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Heuristic evaluation

Heuristic evaluation
1. How to conduct heuristic evaluation
Heuristic evaluation is performed by having each individual evaluator inspect the
interface alone. Only after all evaluations have been completed are the evaluators
allowed to communicate and have their findings aggregated. This procedure is
important in order to ensure independent and unbiased evaluations from each
Know what to test and how
Whether it’s the entire product or one procedure, clearly define the parameters of what
to test and the objective.
Select 3–5 evaluators
Ensuring their expertise in usability and the relevant industry.
Heuristic evaluation
ProblemsFound( i ) = N(1 - (1-l) i )
ProblemsFound( i ): number of different usability problems
i: number of evaluators
N: total number of usability problems
l: proportion of all usability problems found by a single evaluator (34%)
Know your users and have clear definitions of the
target audience’s goals, contexts, etc
User persona
User stories
Business goals
1st Walkthrough
Have evaluators use the product freely so they can identify elements to analyze.
2nd Walkthrough
Evaluators scrutinize individual elements according to the heuristics. They also
examine how these fit into the overall design, clearly recording all issues encountered.
Debriefing session
Prioritize usability issues, and brainstorm solutions
2. Checklist of criteria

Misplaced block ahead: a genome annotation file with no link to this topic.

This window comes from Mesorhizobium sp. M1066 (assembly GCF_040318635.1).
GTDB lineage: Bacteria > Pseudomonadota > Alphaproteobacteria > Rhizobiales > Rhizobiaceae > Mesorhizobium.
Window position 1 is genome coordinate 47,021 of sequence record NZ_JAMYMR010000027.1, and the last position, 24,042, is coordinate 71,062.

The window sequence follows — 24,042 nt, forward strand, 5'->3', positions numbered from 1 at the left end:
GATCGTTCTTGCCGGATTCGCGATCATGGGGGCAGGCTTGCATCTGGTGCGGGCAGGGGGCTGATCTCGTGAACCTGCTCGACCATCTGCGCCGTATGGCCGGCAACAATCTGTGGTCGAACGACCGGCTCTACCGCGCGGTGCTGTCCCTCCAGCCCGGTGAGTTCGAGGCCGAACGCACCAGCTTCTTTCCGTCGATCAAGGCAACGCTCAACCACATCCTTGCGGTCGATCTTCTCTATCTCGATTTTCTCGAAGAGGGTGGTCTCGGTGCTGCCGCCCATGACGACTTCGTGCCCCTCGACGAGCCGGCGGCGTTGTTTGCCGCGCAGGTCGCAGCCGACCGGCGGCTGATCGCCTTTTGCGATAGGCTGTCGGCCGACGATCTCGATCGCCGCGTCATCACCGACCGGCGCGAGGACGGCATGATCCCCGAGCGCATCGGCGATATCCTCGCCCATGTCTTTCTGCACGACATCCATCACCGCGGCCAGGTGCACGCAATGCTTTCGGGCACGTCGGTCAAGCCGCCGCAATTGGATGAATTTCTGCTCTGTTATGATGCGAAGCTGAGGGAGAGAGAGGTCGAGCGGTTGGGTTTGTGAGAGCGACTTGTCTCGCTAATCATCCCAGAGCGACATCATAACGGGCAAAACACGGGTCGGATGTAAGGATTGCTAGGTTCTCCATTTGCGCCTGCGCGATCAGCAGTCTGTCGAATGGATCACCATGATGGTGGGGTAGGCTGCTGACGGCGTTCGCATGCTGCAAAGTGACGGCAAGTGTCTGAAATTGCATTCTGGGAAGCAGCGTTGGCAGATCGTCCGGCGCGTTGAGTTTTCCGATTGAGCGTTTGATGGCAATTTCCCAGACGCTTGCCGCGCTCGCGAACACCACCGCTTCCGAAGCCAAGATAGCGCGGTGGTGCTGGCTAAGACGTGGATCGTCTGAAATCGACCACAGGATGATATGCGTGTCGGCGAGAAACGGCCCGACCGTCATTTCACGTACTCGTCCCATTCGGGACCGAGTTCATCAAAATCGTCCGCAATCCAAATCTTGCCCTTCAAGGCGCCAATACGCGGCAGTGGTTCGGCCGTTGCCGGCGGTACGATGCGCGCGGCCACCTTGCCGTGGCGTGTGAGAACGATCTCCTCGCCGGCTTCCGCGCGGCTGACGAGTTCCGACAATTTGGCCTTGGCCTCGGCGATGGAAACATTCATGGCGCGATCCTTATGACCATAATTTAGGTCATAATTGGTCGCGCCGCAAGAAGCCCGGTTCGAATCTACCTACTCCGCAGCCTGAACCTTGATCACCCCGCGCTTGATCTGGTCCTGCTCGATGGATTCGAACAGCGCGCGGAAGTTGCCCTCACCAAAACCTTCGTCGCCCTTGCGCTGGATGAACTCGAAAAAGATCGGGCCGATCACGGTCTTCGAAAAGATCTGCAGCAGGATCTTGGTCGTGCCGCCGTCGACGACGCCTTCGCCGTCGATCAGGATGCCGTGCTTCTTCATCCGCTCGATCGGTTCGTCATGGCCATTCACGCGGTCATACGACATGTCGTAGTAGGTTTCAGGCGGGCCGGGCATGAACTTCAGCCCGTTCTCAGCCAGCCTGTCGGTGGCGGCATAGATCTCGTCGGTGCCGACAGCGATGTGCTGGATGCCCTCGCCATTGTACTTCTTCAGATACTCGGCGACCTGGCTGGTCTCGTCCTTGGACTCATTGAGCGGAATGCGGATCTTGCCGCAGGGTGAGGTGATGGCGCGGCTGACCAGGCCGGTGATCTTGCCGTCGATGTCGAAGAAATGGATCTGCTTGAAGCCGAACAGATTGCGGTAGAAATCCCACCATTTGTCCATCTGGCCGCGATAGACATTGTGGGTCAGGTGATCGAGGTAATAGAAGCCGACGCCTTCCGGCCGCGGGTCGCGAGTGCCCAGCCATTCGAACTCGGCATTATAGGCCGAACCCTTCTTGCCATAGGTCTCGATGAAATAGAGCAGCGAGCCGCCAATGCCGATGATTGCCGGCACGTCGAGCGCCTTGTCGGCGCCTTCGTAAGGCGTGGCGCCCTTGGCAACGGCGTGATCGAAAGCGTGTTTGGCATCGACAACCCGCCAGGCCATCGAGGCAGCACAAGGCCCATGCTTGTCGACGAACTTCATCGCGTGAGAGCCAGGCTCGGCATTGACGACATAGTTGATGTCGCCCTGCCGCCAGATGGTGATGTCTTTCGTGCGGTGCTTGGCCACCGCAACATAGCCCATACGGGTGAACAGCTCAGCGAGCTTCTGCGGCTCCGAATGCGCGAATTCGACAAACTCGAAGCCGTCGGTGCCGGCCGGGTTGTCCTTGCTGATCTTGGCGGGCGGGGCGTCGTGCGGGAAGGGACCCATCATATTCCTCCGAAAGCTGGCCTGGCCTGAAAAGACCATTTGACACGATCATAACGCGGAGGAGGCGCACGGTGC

Visibility of system status
Heuristic evaluation
The system should keep users informed through appropriate feedback within
reasonable time
Match between system and the real world
The system should speak the users' language rather than system-oriented terms.
Follow real-world conventions
User control and freedom
Users often make mistakes and need 'emergency exits' to leave the unwanted state.
Support undo and redo
Consistency and standards
Users shouldn't have to wonder whether different words, situations, or actions mean the
same thing. Follow platform conventions
Error prevention
Prevent problems from occuring in the first place, or check for them and present users
with a confirmation option before they commit to the action
Recognition rather than recall
Minimize memory load by making objects, actions, and options visible. Instructions
should be visible or easily retrievable
Flexibility and efficiency of use
Accelerators - unseen by the novice user - may often speed up the interaction for the
expert user. Allow users to tailor frequent actions
Aesthetic and minimalist design
Dialogues should not contain information which is irrelevant or rarely needed
Help recognize & recover from errors
Heuristic evaluation
Error messages should be expressed in plain language, indicate the problem, and
suggest a solution
Help and documentation
Any necessary help documentation should be easy to search, focused on the user's
task, list concrete steps to be carried out, and not be too
Heuristic evaluation